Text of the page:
RCID Scholar Spotlight! Shantell Hinton-Hill

“Writing that story gave me the license to be big. It gave me the agency to be the commentator of my world rather than a passive participant in a world controlled by others.”

First year RCID Student, Shantell Hinton-Hill shares with us her journey to Clemson and the inspirations behind her work. Hinton-Hill primary research is grounded in Black feminism, Womanist Theology, Afro-Futurism, Sacred Rhetoric, and Black Folklore. 


Ever since I can remember, I’ve been observing and navigating the myriad of rhetorics found in the various contexts that were integral to my upbringing and identity. From the Black church to spending summers in Jim Crow-ravaged, still-segregated Mississippi to walking the halls of my predominantly white High School in Conway, AR, my ways of being and knowing were formed and forged, often times, in the crucible of the everyday collisions around race, gender, religion, and class. Because I didn’t have language for these observations at the time, I started writing my first novel when I was 8 or 9 years old. I vividly remember writing neatly lined words onto a yellow notepad of a story about a little Black girl who runs away and creates an adventurous life on her own.

Writing that story gave me license to be big. It gave me the agency to be the commentator of my world rather than a passive participant in a world controlled by others. And, more than anything, it began to develop my own quest to understand the hallmarks of language, communication, and storytelling as shaped and shifted by our inherited cultures.

When I read The Bluest Eye for the first time in my Womanist Literature and Ethics class while enrolled at Vanderbilt Divinity School, Toni Morrison awakened my 8 or 9 year old self and reminded me of the world that little Black girls inhabit and run all by themselves. Engaging with Morrison’s work, I wrestled with messages about Black life and humanity that had been sugared, spiced, and spoon-fed to me by systems of dominance and oppression. There it was again. The same questions about how subjugation and suffering gets communicated, across time and space, to Black women, femmes, and girls and why we ever believe it to be true.

But alongside this curiosity about Black women’s suffering, I have been even more intrigued by our expressions of resistance, resilience, and joy. The ways in which Sheryl Lee Ralph’s recent Emmy acceptance speech (song) captured the fullness and multivalence of Black women’s stories of strength and overcoming and agency is but one example of the power of Black women’s epistemological and ontological communication that I desire to explore in deep study.

These interrogations and others draw me to the Rhetorics, Communication, and Information Design program at Clemson University. Because my research interests are situated within the fields of writing, Black feminism, Black women’s spirituality, ethnography (by way of storytelling) and narrative power, I would be honored to work with both Dr. L. Kaifa Roland and Dr. Rhondda Robinson Thomas for distinct, but intersectional, purposes. With their scholarship and expertise, I hope to investigate the following topics for my own research:

  • How do the intersectional identities of race, gender, and class become bound together and communicated across generations, particularly in the context of the American south?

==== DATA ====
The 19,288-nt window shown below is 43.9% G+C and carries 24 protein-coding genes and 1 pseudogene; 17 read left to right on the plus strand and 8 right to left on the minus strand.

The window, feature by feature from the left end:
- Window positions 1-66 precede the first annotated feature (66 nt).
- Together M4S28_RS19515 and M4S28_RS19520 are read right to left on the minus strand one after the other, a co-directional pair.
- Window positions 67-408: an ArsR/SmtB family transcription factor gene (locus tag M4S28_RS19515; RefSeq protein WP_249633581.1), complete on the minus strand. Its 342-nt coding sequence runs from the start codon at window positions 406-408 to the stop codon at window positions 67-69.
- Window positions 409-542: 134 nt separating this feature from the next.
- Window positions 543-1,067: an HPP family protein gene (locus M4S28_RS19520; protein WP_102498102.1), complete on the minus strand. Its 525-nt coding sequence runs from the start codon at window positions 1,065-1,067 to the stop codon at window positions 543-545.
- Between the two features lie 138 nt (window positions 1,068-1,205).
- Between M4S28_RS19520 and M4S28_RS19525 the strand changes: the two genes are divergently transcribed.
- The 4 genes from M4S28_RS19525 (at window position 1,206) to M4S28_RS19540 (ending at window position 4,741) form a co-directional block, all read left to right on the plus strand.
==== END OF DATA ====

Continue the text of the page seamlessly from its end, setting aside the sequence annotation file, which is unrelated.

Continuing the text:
• What role does Black religiosity serve in maintaining, and/or dismantling, oppressive narrative regimes? 
  • And what are the artistic and mundane customs encapsulated in the Black (American) identity that move us toward an ethic of liberation and futurism?

Additionally, with my love of writing poetry, non-fiction, and science-fiction, I intend to complete an unconventional dissertation that includes the creative element of digital content creation via social media. More specifically, I will explore these topics within the particularities of “Auntie” culture utilizing an Instagram platform I currently curate entitled “Love, Auntie.” 

What is next for you?

I am very excited to share that my first non-fiction project, entitled Love Auntie: Parables & Prayers for Sacred Belonging will be published in November 2024 with Herald Press. You can read more about the book project below and pre-order your copy here.

Where can we go when the world refuses to see us in our fullness? When culture reduces us to categories and stereotypes, and even our churches make us feel like we don’t fit in? If we’re blessed to have an Auntie—someone who, like Jesus, welcomes us wholly and calls us beloved—then we have glimpsed the liberation and divine affirmation of sacred belonging.

Time and again, Aunties have offered a model for undoing, becoming, and embracing our identities and deepest beliefs. Auntie culture, particularly in Black spaces, is immediately recognizable as an embodied experience where nieces, nephews, and “niblings” feel safe, heard, and seen. Aunties, whether biological or simply beloved kin, welcome us in.

In Love, Auntie, Shantell Hinton Hill, aka Reverend Auntie, offers tender testimonies to a flock of loved ones who have been led to believe they do not belong. Through modern-day parables, prayers, and prompts for reflection, she invites readers to sit alongside the wisdom-bearing of Black women, lovingly known as Aunties, as they carve out space for doubts, questions, and spiritual expression that honors intersecting identities of race, gender, and class. Because trust and believe, Aunties always know how to turn mess into miracles.


Connect with Shantell

Instagram: @love_auntie.co and @shantellhhill
Website: www.shantellhhill.com
Email: shanteh[at]clemson[dot]edu





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